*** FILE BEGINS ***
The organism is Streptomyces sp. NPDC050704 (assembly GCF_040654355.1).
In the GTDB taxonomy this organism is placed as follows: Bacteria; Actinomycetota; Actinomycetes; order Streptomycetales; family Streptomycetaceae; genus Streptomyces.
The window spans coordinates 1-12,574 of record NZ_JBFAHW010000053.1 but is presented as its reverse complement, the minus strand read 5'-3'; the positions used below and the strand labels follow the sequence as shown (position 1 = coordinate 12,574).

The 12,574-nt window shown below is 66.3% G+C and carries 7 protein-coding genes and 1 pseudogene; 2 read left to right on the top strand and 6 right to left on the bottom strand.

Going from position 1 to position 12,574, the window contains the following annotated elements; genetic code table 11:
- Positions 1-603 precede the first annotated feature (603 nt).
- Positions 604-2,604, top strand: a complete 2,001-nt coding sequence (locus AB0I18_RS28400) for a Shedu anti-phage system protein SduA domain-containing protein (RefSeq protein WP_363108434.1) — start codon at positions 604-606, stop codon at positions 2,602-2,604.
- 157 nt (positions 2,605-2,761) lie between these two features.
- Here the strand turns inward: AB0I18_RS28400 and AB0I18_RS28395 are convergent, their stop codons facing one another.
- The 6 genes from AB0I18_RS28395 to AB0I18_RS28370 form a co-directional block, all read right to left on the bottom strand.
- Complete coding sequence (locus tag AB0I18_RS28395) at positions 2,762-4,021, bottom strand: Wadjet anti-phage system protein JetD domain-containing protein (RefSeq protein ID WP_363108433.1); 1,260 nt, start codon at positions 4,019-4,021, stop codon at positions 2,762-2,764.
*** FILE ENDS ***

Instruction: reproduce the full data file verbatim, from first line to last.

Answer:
The organism is Streptomyces sp. NPDC050704 (assembly GCF_040654355.1).
In the GTDB taxonomy this organism is placed as follows: Bacteria; Actinomycetota; Actinomycetes; order Streptomycetales; family Streptomycetaceae; genus Streptomyces.
The window spans coordinates 1-12,574 of record NZ_JBFAHW010000053.1 but is presented as its reverse complement, the minus strand read 5'-3'; the positions used below and the strand labels follow the sequence as shown (position 1 = coordinate 12,574).

The 12,574-nt window shown below is 66.3% G+C and carries 7 protein-coding genes and 1 pseudogene; 2 read left to right on the top strand and 6 right to left on the bottom strand.

Going from position 1 to position 12,574, the window contains the following annotated elements; genetic code table 11:
- Positions 1-603 precede the first annotated feature (603 nt).
- Positions 604-2,604, top strand: a complete 2,001-nt coding sequence (locus AB0I18_RS28400) for a Shedu anti-phage system protein SduA domain-containing protein (RefSeq protein WP_363108434.1) — start codon at positions 604-606, stop codon at positions 2,602-2,604.
- 157 nt (positions 2,605-2,761) lie between these two features.
- Here the strand turns inward: AB0I18_RS28400 and AB0I18_RS28395 are convergent, their stop codons facing one another.
- The 6 genes from AB0I18_RS28395 to AB0I18_RS28370 form a co-directional block, all read right to left on the bottom strand.
- Complete coding sequence (locus tag AB0I18_RS28395) at positions 2,762-4,021, bottom strand: Wadjet anti-phage system protein JetD domain-containing protein (RefSeq protein ID WP_363108433.1); 1,260 nt, start codon at positions 4,019-4,021, stop codon at positions 2,762-2,764.